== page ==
The account is being run by a person with a knowledge of Emanuel's campaign agenda and schedule, as well as his notoriety for being a bit of a bad-mouth himself.

Sunday, February 13, 2011

Facebook pages: hits & misses

In response to the chapter titled "Strategies for tapping the groundswell" in Groundswell: winning in a world transformed by social technologies, I found myself thinking about the sorts of interactions I have with businesses and companies through their Facebook pages.

For many companies, Facebook has been a priceless blessing. For instance, I am constantly intrigued by Facebook posts published by businesses which I am a fan of and often times interact with the posts. This works in their favor by ultimately getting me more involved in their business, i.e. spending money on their products or services. For instance, just yesterday I saw a post about a great happy hour deal at Shangri La and ended up meeting there with friends for the evening.

However, as mentioned in the chapter, Facebook pages can often backfire on a company and result in money lost and poor publicity. As in the case of Walmart, their Facebook page was meant to attract young people and promote their dorm room decor line. Unfortunately for the company, their Facebook page became a soapbox for a disgruntled community unhappy with the Walmart's business practices.

These sorts of hits and misses occur daily in the ever-evolving world of social networks. What is most important for companies is that they choose the appropriate channel and online format to engage in communication with their customers or audience and remember that this sort of communication on the internet is two-way. What the audience says will not always be what the company wants to hear.

Sunday, February 6, 2011

The (new) News

Even though the percentage of the population who even has access to interactive tablets such as iPads is very small, companies are scrambling and spending millions to get their hands on the market of electronic tablet newspapers.

Last week, Rupert Murdoch spent $30 million dollars to launch The Daily, an iPad-only newspaper, says Julianne Pepitone of It will cost an annual $26 million dollars to keep it running. That's a lot of money for a newspaper with a fairly small potential audience, right? Well, according to industry forecasts, the ownership of tablets such as iPads is about to sky rocket. "Apple sold 14.8 million iPads last year, and its nearest rival, Samsung's Galaxy Tab, shipped 2 million devices" says Peptitone. A research firm called eMarketer predicts that in 2012, sales of tablets will reach over 81 million.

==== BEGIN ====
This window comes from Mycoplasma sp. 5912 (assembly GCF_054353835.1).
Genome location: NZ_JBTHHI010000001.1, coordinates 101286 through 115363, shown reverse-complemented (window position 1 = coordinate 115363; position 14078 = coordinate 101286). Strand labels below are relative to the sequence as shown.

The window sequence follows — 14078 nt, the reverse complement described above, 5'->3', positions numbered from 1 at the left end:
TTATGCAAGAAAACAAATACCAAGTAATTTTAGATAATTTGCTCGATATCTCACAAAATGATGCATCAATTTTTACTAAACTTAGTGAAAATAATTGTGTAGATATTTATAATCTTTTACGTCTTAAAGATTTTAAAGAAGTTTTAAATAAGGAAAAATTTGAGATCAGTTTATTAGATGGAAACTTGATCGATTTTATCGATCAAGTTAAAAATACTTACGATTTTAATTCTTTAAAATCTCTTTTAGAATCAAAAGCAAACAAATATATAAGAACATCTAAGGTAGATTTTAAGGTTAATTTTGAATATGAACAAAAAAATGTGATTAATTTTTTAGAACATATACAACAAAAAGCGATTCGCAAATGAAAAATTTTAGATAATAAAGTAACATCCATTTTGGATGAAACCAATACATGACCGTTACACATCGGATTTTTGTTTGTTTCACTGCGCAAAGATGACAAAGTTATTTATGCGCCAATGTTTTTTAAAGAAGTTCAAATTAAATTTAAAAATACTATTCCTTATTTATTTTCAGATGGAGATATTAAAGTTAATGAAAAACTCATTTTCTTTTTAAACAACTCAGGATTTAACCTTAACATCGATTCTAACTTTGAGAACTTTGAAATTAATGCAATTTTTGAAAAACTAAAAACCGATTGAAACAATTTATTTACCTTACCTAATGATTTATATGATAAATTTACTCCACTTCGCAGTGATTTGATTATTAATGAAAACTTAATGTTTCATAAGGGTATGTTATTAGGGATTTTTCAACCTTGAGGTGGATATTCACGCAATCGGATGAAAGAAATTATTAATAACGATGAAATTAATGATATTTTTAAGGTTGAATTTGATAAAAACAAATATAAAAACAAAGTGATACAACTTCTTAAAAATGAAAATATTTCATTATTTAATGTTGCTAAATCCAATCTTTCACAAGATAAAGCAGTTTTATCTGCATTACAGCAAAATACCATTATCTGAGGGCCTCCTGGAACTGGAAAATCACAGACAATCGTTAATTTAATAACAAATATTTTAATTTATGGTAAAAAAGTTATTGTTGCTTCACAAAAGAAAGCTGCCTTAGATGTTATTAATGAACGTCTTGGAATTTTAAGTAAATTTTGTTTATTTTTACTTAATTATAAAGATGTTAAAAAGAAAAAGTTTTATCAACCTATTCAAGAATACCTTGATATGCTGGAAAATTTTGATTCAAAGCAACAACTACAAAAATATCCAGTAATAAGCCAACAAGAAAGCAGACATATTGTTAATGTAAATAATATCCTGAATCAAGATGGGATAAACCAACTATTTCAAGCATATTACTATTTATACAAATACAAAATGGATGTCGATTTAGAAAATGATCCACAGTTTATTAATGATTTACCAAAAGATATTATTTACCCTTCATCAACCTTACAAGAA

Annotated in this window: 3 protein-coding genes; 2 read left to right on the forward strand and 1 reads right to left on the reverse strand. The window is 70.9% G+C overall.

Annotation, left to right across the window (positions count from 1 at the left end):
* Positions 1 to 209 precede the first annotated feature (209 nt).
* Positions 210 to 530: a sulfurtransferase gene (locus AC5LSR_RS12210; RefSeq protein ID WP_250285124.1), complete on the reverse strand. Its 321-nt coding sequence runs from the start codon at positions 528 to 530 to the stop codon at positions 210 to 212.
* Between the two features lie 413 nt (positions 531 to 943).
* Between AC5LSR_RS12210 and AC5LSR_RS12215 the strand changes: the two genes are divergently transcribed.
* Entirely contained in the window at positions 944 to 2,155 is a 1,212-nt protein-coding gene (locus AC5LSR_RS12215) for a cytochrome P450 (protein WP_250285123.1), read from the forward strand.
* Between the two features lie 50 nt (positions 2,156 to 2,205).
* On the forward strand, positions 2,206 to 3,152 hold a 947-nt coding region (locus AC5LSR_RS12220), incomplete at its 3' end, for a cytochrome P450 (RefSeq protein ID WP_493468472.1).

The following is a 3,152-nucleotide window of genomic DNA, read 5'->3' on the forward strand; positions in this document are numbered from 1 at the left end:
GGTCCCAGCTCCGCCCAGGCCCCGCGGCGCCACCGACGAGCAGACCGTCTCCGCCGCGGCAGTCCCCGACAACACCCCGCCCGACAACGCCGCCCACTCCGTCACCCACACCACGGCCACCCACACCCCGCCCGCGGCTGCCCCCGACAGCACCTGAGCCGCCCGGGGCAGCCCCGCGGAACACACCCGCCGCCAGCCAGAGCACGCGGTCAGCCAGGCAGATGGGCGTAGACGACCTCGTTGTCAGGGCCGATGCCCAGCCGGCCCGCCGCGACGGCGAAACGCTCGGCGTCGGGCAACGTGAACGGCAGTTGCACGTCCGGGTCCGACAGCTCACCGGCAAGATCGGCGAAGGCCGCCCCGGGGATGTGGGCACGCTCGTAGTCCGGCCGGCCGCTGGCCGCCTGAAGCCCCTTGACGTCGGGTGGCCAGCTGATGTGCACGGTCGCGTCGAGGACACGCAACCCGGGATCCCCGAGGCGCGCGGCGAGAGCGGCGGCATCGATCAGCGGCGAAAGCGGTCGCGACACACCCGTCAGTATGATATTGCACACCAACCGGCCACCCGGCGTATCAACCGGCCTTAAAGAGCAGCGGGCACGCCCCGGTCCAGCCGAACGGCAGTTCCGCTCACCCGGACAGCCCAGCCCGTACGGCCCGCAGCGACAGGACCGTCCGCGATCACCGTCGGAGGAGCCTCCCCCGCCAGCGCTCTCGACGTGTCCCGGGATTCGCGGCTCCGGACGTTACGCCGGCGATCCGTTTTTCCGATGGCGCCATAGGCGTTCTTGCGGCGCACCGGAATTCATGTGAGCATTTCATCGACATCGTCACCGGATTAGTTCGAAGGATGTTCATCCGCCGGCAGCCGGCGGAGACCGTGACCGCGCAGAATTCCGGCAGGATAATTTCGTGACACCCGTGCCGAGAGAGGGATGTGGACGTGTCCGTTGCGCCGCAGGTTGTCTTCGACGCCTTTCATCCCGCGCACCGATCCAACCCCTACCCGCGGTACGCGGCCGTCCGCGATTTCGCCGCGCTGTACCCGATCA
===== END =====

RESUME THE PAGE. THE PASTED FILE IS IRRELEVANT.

That's quite a leap, considering it is just now early 2011. However, with over 100 competitors of the iPad set to release their own tablet models by that time, it's certainly a possibility. With all of this change and flux in the digital age, what is to become of paper news? And for that matter, magazines? I thought Kindle was a silly idea when I first heard of it. Surely, no one would prefer a reading literature from a screen over the feeling of a good old fashioned hardcover book. Man, is my face red.


Facebook and Twitter have done a lot for me in recent years. They've kept me in touch with my friends around the country, reminded me of the names of people I met over the weekend, kept me up-to-date with birthdays, and led me to interesting websites through the help of friends' links. But has a social network site ever persuaded me to partake in a radical social revolution? No, and I doubt it ever could.

I fully agree with Malcom Gladwell's stance on social media's role in social change: while it may help to spread the word, online networks lack the trusting relationships and personal investments required of a social revolution. I can't tell you how many groups I've joined or online petitions I've signed for all sorts of worthwhile causes, from helping Darfur to supporting gay marriage. These are extremely important causes that are fully deserving of our time and energy, and my awareness of them has certainly been impacted by and benefited from social media. However, I cannot say that I would ever take my beliefs to the streets for a potentially dangerous protest or unorganized sit-in just because someone on Twitter who I met last year at a Christmas party invited me to do so.

I realize I may be coming off as abrasive, but the truth is nearly all of us are on the same boat. As Malcom Gladwell discusses in "Small Change," without the strong ties of interpersonal relationships that energize us to make a difference in the world, we are weak and divided in our attempts. We can thank social media for the endless opportunities it provides us with and the voice we are capable of finding on the internet, however, Twitter and Facebook can do little more than help us share our views, beliefs, and ideas. And of course, allow us a place to share links to the breaking news about social change breaking out and taking charge due to the energy of real human contact.